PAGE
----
A good nest is vitally important to hedgehogs. This allows them to succesfully make it through their hibernation. A nest is often made under a pile of logs, in a compost heap or a pile of leaves. However a lot of the time our neatly organised landscape doesnt provide the hedgehog with a place to build a nest. This hedgehog basket is, an imitation of a natural nest, the perfect home for a hedgehog. Place the hedgehog basket on a somewhat dry surface in a sheltered and quiet spot in the garden. Scatter some loose leaves in the basket. Then cover the basket with a thick layer of leaves, then a plastic tarp and then another layer of leaves, twigs and other natural material. The opening should remain free and preferably not be pointed towards the north or northeast. It is important that the construction is sturdy enough, so that dogs and badgers can not easily destroy it.
Many gardeners welcome hedgehogs as just another garden visitor – akin to birds and other beneficial wildlife – that gobble up slugs and snails. ... Hedgehogs were first brought over by acclimatisation societies to remind settlers of their homeland and then later introduced in greater numbers to help control garden pests. Hedgehog numbers are in decline. In rural areas, intensive agriculture has led to the fragmentation of habitats such as copses and hedges, resulting in fewer places to nest, hibernate and forage for food. Roads and motorways carve up habitats and create hazards. The use of pesticides, fungicides and herbicides may be behind the decline in their food, such as caterpillars, beetles and worms. The good news, however, is that there is plenty that gardeners can do to help.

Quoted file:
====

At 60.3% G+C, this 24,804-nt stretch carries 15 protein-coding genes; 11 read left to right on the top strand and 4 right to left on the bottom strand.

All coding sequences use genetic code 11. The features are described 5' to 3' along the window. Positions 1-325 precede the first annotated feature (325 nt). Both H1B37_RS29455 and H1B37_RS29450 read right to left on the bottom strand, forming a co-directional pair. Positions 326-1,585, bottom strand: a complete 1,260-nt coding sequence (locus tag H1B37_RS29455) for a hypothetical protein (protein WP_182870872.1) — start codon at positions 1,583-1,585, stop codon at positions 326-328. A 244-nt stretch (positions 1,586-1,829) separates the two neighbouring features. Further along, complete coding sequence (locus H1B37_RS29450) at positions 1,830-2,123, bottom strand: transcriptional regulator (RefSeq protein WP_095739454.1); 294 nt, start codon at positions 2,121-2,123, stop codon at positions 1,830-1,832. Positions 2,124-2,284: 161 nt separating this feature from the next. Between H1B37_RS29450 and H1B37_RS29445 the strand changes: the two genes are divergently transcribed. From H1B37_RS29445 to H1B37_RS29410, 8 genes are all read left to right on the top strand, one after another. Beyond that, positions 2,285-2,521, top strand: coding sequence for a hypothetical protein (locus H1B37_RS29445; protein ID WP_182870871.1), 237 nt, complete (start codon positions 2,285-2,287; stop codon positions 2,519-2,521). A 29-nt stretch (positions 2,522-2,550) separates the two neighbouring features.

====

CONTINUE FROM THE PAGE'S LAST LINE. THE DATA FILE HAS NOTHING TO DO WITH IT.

Along with Parnell+co. and Esschert Desgin, helping the hedgehogs has never been so easy. Children will love helping set out our Hedgehog house in hopes of getting a glimpes of these cute critters. every little bit helps and together we can make a differents to our enviroment.